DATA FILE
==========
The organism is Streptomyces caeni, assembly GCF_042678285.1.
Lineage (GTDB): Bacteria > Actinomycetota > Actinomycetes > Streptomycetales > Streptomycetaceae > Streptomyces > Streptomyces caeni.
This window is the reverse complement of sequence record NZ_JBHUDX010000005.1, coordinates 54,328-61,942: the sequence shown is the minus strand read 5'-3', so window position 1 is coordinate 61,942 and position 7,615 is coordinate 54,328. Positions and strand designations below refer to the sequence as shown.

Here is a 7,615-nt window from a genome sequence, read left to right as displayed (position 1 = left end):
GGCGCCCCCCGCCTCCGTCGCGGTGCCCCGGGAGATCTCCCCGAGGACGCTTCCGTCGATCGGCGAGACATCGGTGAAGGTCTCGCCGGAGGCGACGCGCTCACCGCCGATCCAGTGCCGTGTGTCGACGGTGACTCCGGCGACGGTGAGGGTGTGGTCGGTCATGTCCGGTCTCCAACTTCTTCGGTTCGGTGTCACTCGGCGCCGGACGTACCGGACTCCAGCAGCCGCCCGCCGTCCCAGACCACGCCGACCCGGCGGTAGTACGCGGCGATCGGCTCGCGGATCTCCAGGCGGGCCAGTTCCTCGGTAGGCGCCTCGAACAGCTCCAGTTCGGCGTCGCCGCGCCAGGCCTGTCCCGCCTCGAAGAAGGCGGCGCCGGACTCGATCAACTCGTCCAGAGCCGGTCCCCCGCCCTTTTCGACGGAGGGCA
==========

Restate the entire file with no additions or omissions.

The organism is Streptomyces caeni, assembly GCF_042678285.1.
Lineage (GTDB): Bacteria > Actinomycetota > Actinomycetes > Streptomycetales > Streptomycetaceae > Streptomyces > Streptomyces caeni.
This window is the reverse complement of sequence record NZ_JBHUDX010000005.1, coordinates 54,328-61,942: the sequence shown is the minus strand read 5'-3', so window position 1 is coordinate 61,942 and position 7,615 is coordinate 54,328. Positions and strand designations below refer to the sequence as shown.

Here is a 7,615-nt window from a genome sequence, read left to right as displayed (position 1 = left end):
GGCGCCCCCCGCCTCCGTCGCGGTGCCCCGGGAGATCTCCCCGAGGACGCTTCCGTCGATCGGCGAGACATCGGTGAAGGTCTCGCCGGAGGCGACGCGCTCACCGCCGATCCAGTGCCGTGTGTCGACGGTGACTCCGGCGACGGTGAGGGTGTGGTCGGTCATGTCCGGTCTCCAACTTCTTCGGTTCGGTGTCACTCGGCGCCGGACGTACCGGACTCCAGCAGCCGCCCGCCGTCCCAGACCACGCCGACCCGGCGGTAGTACGCGGCGATCGGCTCGCGGATCTCCAGGCGGGCCAGTTCCTCGGTAGGCGCCTCGAACAGCTCCAGTTCGGCGTCGCCGCGCCAGGCCTGTCCCGCCTCGAAGAAGGCGGCGCCGGACTCGATCAACTCGTCCAGAGCCGGTCCCCCGCCCTTTTCGACGGAGGGCA